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PhD Dissertation Defense: Matthew D. Kenworthy
January 11, 2019 @ 10:30 am - 11:30 am
The PhD Dissertation Defense of Matthew D. Kenworthy will be presented by the University of North Carolina at Chapel Hill Department of Marine Sciences and Institute of Marine Sciences (IMS). The main location of this event will be in room 222 of UNC’s Institute of Marine Sciences in Morehead City, NC. The defense will be streamed live to conference room 3204 on the 3rd floor of Murray Hall on UNC main-campus in Chapel Hill, NC and online via Zoom (Meeting ID: 252 726 6841). This event will be held on Friday, January 11th at 10:30 am.
Title: The movement ecology of large, mobile fishes in North Carolina estuaries.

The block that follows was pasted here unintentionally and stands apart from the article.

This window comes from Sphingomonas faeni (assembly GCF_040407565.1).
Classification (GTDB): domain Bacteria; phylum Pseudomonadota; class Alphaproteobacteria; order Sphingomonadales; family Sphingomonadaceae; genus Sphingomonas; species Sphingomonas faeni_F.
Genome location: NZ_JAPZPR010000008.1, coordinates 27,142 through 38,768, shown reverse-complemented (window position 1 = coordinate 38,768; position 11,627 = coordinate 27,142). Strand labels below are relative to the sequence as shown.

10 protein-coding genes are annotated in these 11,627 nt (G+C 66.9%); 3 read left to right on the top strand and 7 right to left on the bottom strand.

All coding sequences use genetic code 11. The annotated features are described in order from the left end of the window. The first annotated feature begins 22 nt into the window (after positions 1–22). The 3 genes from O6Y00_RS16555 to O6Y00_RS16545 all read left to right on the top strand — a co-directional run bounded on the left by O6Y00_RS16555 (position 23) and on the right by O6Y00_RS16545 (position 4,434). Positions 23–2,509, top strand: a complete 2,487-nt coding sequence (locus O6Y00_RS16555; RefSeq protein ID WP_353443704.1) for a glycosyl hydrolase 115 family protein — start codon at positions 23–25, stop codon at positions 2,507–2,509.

Abstract: Coastal and estuarine ecosystems have been recognized as essential juvenile habitats for many commercially and recreationally important fishes. As such, linkages between availability of healthy coastal habitats and fish production have been an important drivers of marine ecosystem conservation and restoration efforts. Yet, identifying what exactly constitutes critical habitat for juvenile fishes remains challenging. North Carolina marine ecosystems are typically comprised of heterogeneous mosaics of distinct habitats (seascape) such as seagrass meadows, oyster reefs, saltmarshes, and mudflats. Key to identifying the value and function of these habitats within estuarine seascapes in supporting fishery production is quantifying spatiotemporal use of target habitats by fishes. However, this is complicated by the fact that fish move around over multiple spatial and temporal scales. Therefore, I explored the movement ecology and habitat selectivity of recreationally important fishes in multiple North Carolina estuaries. Specifically, I addressed three major questions: 1) Does the movement behavior of a large predatory fish (red drum) enhance landscape-level connectivity among estuarine saltmarsh complexes? 2) Does a large predatory fish (red drum) express fine-scale habitat selectivity within a saltmarsh complex that can be used to infer critical habitats in estuarine seascapes? and 3) Does the size, nature of emergent structure, and landscape context of man-made oyster reefs influence habitat use by red drum, black drum, and southern flounder in the New River Estuary (NRE)? Examination of dispersal, activity space, and residency by red drum identified limited movement between marsh complexes thus implying that minimal linkages among these spatially separated habitat complexes are occurring on a sub-annual scale. Fine scale analysis of red drum habitat utilization identified greater than expected selection for structured habitats along saltmarsh edges. Finally, man-made cultch reefs monitored in the NRE were visited by our focal species in similar modes and frequencies as unstructured habitats following the destructive harvest of oysters. At the larger and more structurally complex artificial reefs in the NRE we observed a greater volume of detections of black drum; however, no distinguishable relationships were observed for red drum and southern flounder. This research both expands on and corroborates previous studies analyzing the movement ecology of these three fish species. Continued exploration and analysis of spatial ecology for these recreationally important fish species will better inform stakeholders about the value of various estuarine habitats and guide managers in prioritizing conservation plans to maximize ecosystem function and production.